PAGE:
INVITED REVIEW
Year : 2019  |  Volume : 21  |  Issue : 3  |  Page : 279-290

Epigenetic regulation of prostate cancer: the theories and the clinical implications


1 Department of Molecular Medicine, University of Texas Health Science Center, San Antonio, TX 78229, USA
2 Cancer Therapy and Research Center, University of Texas Health Science Center, San Antonio, TX 78229, USA

Correspondence Address:
Dr. Kexin Xu
Department of Molecular Medicine, University of Texas Health Science Center, San Antonio, TX 78229, USA; Cancer Therapy and Research Center, University of Texas Health Science Center, San Antonio, TX 78229, USA

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Source of Support: None, Conflict of Interest: None


DOI: 10.4103/aja.aja_53_18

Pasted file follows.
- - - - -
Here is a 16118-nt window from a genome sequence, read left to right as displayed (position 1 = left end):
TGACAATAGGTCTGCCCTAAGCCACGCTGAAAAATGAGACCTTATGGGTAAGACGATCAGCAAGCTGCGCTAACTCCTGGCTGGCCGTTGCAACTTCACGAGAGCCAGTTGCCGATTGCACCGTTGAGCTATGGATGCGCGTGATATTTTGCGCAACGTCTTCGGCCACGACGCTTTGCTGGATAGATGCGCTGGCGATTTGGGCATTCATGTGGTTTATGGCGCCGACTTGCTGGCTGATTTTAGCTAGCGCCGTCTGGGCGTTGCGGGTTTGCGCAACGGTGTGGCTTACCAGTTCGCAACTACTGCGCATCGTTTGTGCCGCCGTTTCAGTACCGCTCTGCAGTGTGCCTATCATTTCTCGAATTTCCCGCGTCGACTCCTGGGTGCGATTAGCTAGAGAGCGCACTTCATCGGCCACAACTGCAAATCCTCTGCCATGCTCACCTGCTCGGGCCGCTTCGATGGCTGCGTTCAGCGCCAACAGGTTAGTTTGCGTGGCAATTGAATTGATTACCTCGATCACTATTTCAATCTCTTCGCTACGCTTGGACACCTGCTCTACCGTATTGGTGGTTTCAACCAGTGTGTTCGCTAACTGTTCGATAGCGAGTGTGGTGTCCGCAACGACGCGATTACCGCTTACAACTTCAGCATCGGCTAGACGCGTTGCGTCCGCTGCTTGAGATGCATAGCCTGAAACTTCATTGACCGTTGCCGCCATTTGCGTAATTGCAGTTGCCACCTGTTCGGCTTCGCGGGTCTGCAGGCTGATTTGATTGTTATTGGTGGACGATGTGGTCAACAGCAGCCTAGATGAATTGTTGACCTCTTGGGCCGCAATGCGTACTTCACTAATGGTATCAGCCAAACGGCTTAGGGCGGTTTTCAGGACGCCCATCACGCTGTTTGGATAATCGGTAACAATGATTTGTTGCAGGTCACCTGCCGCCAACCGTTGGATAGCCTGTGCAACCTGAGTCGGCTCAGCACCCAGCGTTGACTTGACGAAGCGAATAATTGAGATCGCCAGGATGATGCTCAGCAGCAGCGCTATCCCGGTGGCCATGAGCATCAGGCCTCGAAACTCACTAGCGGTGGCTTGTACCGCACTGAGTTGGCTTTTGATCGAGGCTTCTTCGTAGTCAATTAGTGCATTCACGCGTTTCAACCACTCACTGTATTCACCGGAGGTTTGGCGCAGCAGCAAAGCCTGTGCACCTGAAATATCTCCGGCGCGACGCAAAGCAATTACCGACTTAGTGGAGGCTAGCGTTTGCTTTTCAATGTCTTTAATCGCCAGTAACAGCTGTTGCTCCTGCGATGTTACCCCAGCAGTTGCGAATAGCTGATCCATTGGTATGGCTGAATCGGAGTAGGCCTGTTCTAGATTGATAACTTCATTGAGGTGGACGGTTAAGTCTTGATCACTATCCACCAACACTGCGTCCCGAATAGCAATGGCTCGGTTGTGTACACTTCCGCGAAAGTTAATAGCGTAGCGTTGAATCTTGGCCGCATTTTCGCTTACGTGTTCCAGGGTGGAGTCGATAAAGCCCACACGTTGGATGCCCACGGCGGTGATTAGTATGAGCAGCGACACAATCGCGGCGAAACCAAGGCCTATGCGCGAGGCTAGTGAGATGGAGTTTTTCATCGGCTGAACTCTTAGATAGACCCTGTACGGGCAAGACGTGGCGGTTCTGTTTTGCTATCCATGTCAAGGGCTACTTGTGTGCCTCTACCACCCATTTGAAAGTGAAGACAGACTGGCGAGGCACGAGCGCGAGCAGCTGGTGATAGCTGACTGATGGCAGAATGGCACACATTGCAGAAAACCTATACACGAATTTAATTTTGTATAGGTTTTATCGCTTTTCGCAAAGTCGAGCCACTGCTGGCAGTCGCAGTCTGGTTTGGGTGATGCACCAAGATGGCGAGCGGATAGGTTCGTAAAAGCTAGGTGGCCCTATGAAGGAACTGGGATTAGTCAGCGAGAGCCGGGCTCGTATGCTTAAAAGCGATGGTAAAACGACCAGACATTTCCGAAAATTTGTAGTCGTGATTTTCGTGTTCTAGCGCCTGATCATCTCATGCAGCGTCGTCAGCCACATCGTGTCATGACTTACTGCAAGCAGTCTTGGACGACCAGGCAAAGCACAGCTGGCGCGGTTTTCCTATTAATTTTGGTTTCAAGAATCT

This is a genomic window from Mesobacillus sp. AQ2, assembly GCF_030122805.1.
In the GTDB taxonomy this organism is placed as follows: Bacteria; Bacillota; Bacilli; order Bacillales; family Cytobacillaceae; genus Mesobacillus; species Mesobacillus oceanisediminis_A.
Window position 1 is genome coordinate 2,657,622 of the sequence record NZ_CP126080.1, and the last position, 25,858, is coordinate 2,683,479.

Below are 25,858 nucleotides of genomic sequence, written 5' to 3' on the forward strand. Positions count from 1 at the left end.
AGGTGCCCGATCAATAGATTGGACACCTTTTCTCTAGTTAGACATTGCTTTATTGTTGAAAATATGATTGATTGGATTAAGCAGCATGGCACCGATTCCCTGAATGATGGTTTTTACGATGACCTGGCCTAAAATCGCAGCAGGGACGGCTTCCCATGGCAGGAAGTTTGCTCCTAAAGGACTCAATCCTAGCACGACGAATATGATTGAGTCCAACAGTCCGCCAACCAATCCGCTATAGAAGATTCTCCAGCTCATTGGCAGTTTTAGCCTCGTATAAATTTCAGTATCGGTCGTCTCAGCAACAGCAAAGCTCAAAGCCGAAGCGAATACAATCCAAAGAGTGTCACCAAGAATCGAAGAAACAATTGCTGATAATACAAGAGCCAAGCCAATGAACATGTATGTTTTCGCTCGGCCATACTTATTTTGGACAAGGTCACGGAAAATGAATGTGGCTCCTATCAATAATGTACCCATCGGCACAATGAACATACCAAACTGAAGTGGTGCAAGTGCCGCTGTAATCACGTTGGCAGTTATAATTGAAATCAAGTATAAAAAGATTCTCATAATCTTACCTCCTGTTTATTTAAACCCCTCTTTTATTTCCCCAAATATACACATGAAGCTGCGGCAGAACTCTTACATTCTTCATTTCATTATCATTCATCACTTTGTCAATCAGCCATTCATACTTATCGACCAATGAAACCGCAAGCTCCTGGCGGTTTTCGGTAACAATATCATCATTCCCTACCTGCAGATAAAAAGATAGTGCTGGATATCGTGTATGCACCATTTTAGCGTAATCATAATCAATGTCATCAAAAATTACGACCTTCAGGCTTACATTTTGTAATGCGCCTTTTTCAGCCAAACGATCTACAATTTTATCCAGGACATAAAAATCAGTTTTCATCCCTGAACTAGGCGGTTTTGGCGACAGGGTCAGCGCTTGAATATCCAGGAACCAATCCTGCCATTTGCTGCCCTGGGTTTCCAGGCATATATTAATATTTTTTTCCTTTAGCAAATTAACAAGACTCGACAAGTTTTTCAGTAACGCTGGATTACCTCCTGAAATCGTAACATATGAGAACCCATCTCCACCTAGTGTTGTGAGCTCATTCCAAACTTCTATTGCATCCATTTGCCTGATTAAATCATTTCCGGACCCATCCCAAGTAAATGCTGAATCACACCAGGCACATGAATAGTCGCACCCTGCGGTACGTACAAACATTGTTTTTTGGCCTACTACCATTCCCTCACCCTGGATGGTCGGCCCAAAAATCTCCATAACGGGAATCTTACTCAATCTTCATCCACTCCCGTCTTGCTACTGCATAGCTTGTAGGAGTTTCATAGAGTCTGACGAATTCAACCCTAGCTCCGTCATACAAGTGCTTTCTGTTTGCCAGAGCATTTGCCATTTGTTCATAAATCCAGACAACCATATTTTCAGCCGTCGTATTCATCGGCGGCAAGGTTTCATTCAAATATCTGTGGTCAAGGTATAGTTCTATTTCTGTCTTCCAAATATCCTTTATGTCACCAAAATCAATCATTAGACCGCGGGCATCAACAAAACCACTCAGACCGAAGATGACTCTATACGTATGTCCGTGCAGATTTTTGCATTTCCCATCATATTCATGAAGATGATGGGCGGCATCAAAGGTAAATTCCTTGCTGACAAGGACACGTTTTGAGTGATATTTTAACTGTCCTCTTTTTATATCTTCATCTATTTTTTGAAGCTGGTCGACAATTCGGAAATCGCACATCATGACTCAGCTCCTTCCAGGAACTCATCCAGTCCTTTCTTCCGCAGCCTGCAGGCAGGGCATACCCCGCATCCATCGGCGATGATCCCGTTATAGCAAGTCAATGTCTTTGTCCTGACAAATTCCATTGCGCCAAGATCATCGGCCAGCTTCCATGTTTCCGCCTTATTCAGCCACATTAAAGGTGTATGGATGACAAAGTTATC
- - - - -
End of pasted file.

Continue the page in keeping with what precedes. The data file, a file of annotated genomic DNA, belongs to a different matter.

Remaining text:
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Epigenetics is the main mechanism that controls transcription of specific genes with no changes in the underlying DNA sequences. Epigenetic alterations lead to abnormal gene expression patterns that contribute to carcinogenesis and persist throughout disease progression. Because of the reversible nature, epigenetic modifications emerge as promising anticancer drug targets. Several compounds have been developed to reverse the aberrant activities of enzymes involved in epigenetic regulation, and some of them show encouraging results in both preclinical and clinical studies. In this article, we comprehensively review the up-to-date roles of epigenetics in the development and progression of prostate cancer. We especially focus on three epigenetic mechanisms: DNA methylation, histone modifications, and noncoding RNAs. We elaborate on current models/theories that explain the necessity of these epigenetic programs in driving the malignant phenotypes of prostate cancer cells. In particular, we elucidate how certain epigenetic regulators crosstalk with critical biological pathways, such as androgen receptor (AR) signaling, and how the cooperation dynamically controls cancer-oriented transcriptional profiles. Restoration of a “normal” epigenetic landscape holds promise as a cure for prostate cancer, so we concluded by highlighting particular epigenetic modifications as diagnostic and prognostic biomarkers or new therapeutic targets for treatment of the disease.


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